Sufism – What is it?
Sufism (Sufism) may be best described as a mystical practice that emphasizes certain unique rituals for guiding spiritual seekers into a direct encounter with God. Muhammad is considered their chief prophet and many consider Sufism to be a mystical brand of Islam.
Sufism is a difficult term to actually define because its meaning is supposed to have derived from various words, with differing connotations:
Bishr ibn al–Harith has said that, “the sufi is he whose heart is sincere towards God.” Thus, one of the words from which Sufism is supposed to have derived is safa meaning pure -- this due to the purity of the sufis’ heart.
- Others have derived sufi from the word saff; this refers to the sufis’ “first rank” before God. Sufis believe that they are in a prominent position in relation to God. The term suffab -- meaning, “People of the Bench” -- and the word suf which refers to the Sufis habit of wearing wool are two more popular supposed derivations of the word sufi.
Sufis teach that Sufism may be practiced with any religion -- it is the “heart” of religion. No one faith or belief is questioned; each can follow his own church, religion, or creed.
Sufism – What do Sufis believe about God?
Sufism holds a doctrine of God which is extremely lofty. Here is an excerpt taken from one of their descriptions of God:
“...‘before’ does not outstrip him; ‘of’ does not vie with him for precedence; ‘from’ does not accord with him; ‘to’ does not join with him...”
Sufis believe that God is responsible for everything they do, every act that they, as his servants perform. If not, then they would be equal to God, doing whatever they wanted. Thus God is responsible for every thought and deed. God can do with his servants whatever he wills, whether it is to the servant’s advantage or not.
One of the important rituals in Sufism is the zikr. During a zikr, one remembers God through meditation, chant, and movement -- certain attributes of God are repeated until the seekers become “saturated” with God. This ritual supposedly, shatters and transforms them. As they spin and whirl around for hours, they reach a state of ecstasy and purity where the heart is only conscious of God. The seeker surrenders his or herself to total abandonment -- a total emptying of self.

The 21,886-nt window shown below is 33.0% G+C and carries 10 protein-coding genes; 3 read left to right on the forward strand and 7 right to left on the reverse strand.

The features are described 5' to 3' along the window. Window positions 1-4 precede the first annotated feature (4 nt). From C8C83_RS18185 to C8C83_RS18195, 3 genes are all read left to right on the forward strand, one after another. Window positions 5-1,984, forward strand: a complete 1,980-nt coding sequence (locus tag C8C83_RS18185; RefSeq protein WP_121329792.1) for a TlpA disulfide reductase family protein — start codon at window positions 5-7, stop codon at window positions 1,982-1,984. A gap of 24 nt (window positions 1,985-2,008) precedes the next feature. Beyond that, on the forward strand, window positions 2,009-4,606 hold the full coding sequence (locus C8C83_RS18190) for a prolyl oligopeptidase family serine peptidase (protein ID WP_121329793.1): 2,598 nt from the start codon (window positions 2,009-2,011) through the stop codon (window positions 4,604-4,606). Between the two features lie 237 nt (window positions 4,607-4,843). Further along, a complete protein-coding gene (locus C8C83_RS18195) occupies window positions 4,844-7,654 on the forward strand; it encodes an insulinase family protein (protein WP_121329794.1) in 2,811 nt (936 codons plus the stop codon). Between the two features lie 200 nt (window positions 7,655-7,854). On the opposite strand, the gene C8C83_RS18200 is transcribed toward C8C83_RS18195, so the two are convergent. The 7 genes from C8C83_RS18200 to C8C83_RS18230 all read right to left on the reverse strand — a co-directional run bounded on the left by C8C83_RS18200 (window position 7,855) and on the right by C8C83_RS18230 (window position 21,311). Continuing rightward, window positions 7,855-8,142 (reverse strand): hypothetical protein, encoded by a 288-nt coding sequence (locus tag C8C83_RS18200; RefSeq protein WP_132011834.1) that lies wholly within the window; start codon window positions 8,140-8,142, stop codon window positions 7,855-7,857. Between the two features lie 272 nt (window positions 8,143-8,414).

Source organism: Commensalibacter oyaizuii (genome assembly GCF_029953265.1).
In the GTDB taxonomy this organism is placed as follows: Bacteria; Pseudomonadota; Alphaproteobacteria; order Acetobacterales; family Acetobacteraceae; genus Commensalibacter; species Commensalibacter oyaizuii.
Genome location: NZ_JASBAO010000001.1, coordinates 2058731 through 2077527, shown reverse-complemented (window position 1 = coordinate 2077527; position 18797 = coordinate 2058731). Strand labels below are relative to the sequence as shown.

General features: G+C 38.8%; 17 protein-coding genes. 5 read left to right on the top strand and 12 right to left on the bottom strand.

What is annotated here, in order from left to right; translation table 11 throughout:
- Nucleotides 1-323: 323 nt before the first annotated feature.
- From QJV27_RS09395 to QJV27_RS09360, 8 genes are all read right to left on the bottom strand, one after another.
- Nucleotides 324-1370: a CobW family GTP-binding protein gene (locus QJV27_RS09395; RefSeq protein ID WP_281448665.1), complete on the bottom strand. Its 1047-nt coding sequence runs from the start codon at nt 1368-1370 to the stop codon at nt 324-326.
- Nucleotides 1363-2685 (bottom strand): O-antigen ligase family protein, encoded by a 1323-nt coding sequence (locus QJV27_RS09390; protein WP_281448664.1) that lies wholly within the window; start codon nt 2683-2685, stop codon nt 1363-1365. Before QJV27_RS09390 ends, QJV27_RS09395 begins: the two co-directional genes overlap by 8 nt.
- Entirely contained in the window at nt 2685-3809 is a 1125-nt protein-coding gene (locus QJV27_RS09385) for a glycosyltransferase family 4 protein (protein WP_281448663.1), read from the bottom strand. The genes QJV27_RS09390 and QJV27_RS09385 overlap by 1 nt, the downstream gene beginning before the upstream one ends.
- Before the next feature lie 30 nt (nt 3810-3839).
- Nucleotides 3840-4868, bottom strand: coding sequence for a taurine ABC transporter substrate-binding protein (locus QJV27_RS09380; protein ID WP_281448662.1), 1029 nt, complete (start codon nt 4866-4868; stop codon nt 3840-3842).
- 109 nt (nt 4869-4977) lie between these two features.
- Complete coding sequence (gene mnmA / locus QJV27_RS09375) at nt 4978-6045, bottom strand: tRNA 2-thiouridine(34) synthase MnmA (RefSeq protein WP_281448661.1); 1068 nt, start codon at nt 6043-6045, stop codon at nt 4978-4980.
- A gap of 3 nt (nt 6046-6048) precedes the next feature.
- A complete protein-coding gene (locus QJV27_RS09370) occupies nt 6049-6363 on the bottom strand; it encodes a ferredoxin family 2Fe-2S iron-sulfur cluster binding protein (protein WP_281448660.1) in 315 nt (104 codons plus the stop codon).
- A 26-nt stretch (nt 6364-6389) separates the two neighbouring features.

Sufism – What is the Christian view of Sufism?
Sufism presents God as one who is indefinable. Their definitions are circular, so flamboyant and extreme as to lend no enlightenment, only a sense of a being that is unreachable. Muhammad ibn Mūsā al-Wāsitī said: “As his essence is not caused, so his attributes are not caused: to attempt to display the eternal is to despair of understanding anything of the realities of the attributes or the subtleties of the essence (of God.)”
As Christians, we, too, hold to a lofty view of God; we believe that He is above all. No one is like Him; no one can be called along side to compare with Him. But the glory of the incarnation is that God was manifested in human form. Jesus Christ came to make the lofty God knowable to all mankind.
Hebrews 1:3: “The Son is the radiance of God's glory and the exact representation of his being, sustaining all things by his powerful word. After he had provided purification for sins, he sat down at the right hand of the Majesty in heaven.”
John 1:18: “No one has ever seen God, but God the One and Only, who is at the Father's side, has made him known.” While the Sufis whirl around chanting during their zikr, giving themselves over to total abandonment, vulnerability, and susceptibility, we who believe in Jesus Christ offer up our worship with soberness and joy. We are awake, conscious, aware, fully known and seeking to know more and more of God.
2 Timothy 1:7: “For God did not give us a spirit of timidity, but a spirit of power, of love and of self-discipline.”
Like this information? Help us by sharing it with others. What is this?